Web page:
Georgia pecan farmers can learn the art of grafting during a clinic on Tuesday, April 21, hosted by University of Georgia Extension horticulturist Lenny Wells.Grafting involves taking a branch from one tree and connecting it to the vascular tissue of another, Wells said. If a pecan farmer wants a Stuart variety tree, the farmer can insert a branch from an existing Stuart tree and graft it onto the seedling rootstock. Wells said pecan producers graft trees because nuts produced by a specific variety will not produce an identical tree to the parent.“Once the connections are made through grafting, the tree becomes (the variety that) was attached,” Wells said. “There’s a science to it, but I think with grafting, it’s one of those things where there’s definitely an art to it. To be good at it, you have to have the touch. It just takes practice, and there’s a lot of different types of grafts you can do.”The free clinic will take place at the UGA Ponder Farm in Tifton, Georgia, on Tuesday, April 21, at 10 a.m. The farm is located off of Highway 82 on Ty Ty Whiddon Mill Road.Participants will learn about two different grafting types — bark and banana, or four-flap.With bark grafting, a branch is taken from a tree the farmer wants to duplicate and inserted between the bark and the wood of the rootstock. Of the two methods, Wells said banana grafting is easier to learn how to do. Cuts are made on the bark and the bark is peeled down into four flaps, like peeling a banana. The wood is then cut inside out, cuts are made on the graft wood and the branch is inserted into the rootstock. The flaps are then brought back over. “There’s still a lot of interest in it because there’s a lot of people who want to know how to do it just for the novelty of it. Some want to learn how to do it for their own operation,” Wells said.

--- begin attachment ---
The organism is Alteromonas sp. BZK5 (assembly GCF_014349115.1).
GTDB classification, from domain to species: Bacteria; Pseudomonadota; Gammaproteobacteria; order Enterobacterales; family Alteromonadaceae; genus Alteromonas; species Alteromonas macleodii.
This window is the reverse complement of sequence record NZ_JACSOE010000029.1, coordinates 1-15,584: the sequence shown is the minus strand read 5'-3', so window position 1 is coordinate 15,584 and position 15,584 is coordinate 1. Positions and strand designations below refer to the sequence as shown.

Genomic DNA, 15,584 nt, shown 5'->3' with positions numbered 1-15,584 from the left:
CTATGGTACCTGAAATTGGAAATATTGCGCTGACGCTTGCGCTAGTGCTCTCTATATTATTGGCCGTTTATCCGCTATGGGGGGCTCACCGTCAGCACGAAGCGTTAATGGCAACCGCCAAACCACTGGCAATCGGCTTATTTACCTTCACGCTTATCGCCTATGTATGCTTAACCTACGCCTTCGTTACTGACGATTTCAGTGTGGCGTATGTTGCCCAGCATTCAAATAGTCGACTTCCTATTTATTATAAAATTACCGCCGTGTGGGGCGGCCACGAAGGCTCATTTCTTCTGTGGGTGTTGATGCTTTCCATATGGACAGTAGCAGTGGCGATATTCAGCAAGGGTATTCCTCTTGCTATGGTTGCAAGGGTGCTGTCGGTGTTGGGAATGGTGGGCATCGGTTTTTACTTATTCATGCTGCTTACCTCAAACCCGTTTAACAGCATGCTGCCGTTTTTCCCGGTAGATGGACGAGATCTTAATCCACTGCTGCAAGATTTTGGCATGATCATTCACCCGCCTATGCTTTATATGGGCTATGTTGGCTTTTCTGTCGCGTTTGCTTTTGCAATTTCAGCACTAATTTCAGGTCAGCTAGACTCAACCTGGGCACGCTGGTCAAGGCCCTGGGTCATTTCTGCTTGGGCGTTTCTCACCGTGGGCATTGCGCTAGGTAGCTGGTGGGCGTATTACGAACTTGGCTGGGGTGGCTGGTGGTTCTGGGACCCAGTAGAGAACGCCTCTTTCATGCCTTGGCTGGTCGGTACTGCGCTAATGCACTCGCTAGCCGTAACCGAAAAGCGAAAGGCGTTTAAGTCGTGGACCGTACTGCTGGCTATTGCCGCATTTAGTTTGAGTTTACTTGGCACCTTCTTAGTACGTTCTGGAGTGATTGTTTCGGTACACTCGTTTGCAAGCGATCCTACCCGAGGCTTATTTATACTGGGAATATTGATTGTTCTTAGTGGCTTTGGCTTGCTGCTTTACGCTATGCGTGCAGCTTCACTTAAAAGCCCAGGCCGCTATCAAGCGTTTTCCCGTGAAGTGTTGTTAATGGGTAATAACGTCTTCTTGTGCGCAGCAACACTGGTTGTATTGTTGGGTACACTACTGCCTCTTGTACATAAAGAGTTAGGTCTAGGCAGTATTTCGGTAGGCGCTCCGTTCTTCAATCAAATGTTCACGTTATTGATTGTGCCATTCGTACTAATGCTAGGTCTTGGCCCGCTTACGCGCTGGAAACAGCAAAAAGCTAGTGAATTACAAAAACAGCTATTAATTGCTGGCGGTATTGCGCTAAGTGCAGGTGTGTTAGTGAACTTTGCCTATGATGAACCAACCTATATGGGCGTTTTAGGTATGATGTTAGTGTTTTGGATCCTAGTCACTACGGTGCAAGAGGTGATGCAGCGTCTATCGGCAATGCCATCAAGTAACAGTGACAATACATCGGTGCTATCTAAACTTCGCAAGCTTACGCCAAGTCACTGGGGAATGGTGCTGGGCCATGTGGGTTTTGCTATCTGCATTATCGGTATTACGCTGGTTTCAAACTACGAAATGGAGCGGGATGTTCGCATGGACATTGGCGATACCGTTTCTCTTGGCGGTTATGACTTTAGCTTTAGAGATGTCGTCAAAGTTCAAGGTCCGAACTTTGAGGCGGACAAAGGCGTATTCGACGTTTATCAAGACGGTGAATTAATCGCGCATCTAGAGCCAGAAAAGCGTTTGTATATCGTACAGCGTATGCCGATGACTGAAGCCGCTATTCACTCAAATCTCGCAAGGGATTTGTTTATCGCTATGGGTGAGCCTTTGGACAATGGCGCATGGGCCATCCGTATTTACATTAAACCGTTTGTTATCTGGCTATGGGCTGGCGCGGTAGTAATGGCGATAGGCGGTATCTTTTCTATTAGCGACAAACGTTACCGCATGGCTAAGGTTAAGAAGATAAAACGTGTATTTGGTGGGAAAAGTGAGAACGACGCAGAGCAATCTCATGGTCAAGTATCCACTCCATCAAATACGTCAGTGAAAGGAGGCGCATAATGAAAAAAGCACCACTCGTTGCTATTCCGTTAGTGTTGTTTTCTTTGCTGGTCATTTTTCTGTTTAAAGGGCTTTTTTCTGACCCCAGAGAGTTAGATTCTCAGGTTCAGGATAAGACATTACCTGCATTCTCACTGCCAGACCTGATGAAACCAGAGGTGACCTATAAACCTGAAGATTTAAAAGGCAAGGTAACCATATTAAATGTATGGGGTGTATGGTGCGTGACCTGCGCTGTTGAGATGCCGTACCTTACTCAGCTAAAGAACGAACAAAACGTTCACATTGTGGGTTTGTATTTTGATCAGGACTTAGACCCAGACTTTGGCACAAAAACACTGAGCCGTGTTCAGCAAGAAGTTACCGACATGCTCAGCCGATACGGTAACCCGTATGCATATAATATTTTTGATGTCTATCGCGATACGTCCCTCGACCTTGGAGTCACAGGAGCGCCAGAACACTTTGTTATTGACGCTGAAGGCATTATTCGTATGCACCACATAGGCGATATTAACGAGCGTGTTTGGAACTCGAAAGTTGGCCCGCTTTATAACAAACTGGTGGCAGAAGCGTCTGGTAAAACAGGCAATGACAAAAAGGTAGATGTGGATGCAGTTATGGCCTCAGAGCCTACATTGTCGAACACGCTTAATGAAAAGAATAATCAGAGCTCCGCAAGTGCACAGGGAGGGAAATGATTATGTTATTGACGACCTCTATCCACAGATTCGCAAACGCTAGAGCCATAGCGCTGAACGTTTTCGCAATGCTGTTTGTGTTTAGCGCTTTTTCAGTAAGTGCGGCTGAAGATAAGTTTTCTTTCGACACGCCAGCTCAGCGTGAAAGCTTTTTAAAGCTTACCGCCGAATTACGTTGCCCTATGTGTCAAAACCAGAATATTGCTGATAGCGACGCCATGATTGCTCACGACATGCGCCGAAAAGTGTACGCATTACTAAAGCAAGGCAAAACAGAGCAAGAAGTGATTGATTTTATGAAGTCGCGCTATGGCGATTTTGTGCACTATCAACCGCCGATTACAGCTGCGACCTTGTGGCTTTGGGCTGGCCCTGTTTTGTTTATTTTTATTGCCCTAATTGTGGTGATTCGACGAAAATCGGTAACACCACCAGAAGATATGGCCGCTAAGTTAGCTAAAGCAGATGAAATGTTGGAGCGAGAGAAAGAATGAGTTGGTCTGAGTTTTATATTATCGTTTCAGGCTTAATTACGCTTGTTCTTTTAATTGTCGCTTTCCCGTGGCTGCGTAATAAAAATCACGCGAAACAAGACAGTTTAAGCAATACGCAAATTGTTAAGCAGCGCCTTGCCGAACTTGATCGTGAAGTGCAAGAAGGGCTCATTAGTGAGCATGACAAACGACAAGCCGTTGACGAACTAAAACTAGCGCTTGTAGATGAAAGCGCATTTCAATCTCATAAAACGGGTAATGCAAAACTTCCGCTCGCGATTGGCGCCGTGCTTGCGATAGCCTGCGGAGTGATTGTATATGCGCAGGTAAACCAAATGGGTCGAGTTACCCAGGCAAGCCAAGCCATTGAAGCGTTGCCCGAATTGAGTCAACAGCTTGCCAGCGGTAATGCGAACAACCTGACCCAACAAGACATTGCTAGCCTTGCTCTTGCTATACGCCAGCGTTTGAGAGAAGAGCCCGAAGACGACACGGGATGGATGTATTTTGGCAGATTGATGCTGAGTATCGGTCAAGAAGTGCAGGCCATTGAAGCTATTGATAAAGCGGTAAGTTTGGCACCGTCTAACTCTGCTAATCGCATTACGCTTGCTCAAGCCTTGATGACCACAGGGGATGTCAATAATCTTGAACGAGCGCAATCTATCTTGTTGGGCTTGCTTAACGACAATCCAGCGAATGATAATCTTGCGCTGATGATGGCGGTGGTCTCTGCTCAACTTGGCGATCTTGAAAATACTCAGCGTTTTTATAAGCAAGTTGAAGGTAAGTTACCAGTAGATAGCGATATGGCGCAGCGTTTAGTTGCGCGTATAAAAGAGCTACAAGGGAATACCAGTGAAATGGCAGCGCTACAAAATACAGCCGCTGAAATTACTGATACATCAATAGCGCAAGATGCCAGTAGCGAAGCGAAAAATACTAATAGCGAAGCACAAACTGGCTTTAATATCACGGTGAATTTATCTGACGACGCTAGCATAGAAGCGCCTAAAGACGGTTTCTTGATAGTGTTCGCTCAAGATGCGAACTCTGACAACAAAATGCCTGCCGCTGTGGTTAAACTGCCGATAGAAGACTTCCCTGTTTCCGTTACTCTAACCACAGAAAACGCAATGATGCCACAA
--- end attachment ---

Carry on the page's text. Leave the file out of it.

During last week’s NHL Board of Governors’ meetings, league commissioner Gary Bettman declined to reveal his salary-cap projections for 2020-21. That’s a change from recent years, likely because his previous annual projections kept falling short.Last year, for example, Bettman projected a salary cap of $83 million for 2019-20. It ultimately reached $81.5 million. That’s because the NHLPA approved a modest increase in its annual cap inflator to reduce escrow claw-backs from players’ salaries. MORE: Sporting News’ NHL All-Decade team for the 2010sRe-signing key defensive players could also be an issue for the Tampa Bay Lightning. They’ve got over $73 million tied up in just 12 players. Resurgent veteran Kevin Shattenkirk is a UFA while two-way center Anthony Cirelli and young rearguards Mikhail Sergachev and Erik Cernak are completing entry-level contracts. The Bolts have a well-deserved reputation for re-signing players for less than market value, but they could still lack sufficient wiggle room to retain all their key free agents.In Chicago, the Blackhawks will be forced to chose between long-time starting goaltender Corey Crawford and 2019 Vezina Trophy finalist Robin Lehner. Young center Dylan Strome is in line for a significant raise coming off his entry-level contract. With over $71.8 million invested in 15 players, there won’t be much room to improve the remainder of the lineup. TSN’s Pierre LeBrun reported that a league governor said several different ranges were discussed, including a modest increase to $82.5 million. Another governor suggested $83.5 million.The cap could go higher if escrow payments for next season are lower than expected.MORE: Sidney Crosby named SN’s NHL Athlete of the DecadeSportsnet’s Elliotte Friedman reported players and agents structured their actual salaries to avoid putting too much into what was expected to be a lockout year (2020-21). With that concern pushed down the road to Sept. 2022, there’s less actual cash to be paid out next season. That could provide the NHLPA with the breathing room to use more of its five percentage inflator on the cap, Friedman speculated.Several NHL clubs could be praying for the latter. An $82.5 million cap could complicate their efforts to ice a competitive roster in 2020-21.CapFriendly indicates the Arizona Coyotes have over $80 million invested in 16 players next season. They’ll get some cap relief by placing all-but-retired winger Marian Hossa ($5.275 million) on long-term injury reserve. Nevertheless, it won’t leave much to re-sign or replace unrestricted free agents such as Taylor Hall, Carl Soderberg, Brad Richardson, or restricted free agents Christian Fischer and Vinnie Hinostroza.A small increase in the cap will make it tough for the St. Louis Blues to re-sign captain Alex Pietrangelo. The UFA defenseman could seek over $8 million annually on his next contract, but the Blues already have over $73.7 million committed to 16 players. A cost-cutting trade could be necessary to re-sign Pietrangelo and fill their remaining roster spots.The Toronto Maple Leafs have over $65.6 million tied up in just 10 players. Of their top-six defensemen, only Morgan Rielly is signed beyond this season. Jake Muzzin and Tyson Barrie are their notable UFAs and could cost over $10 million to re-sign, while Travis Dermott will seek a pay bump after completing his entry-level contract.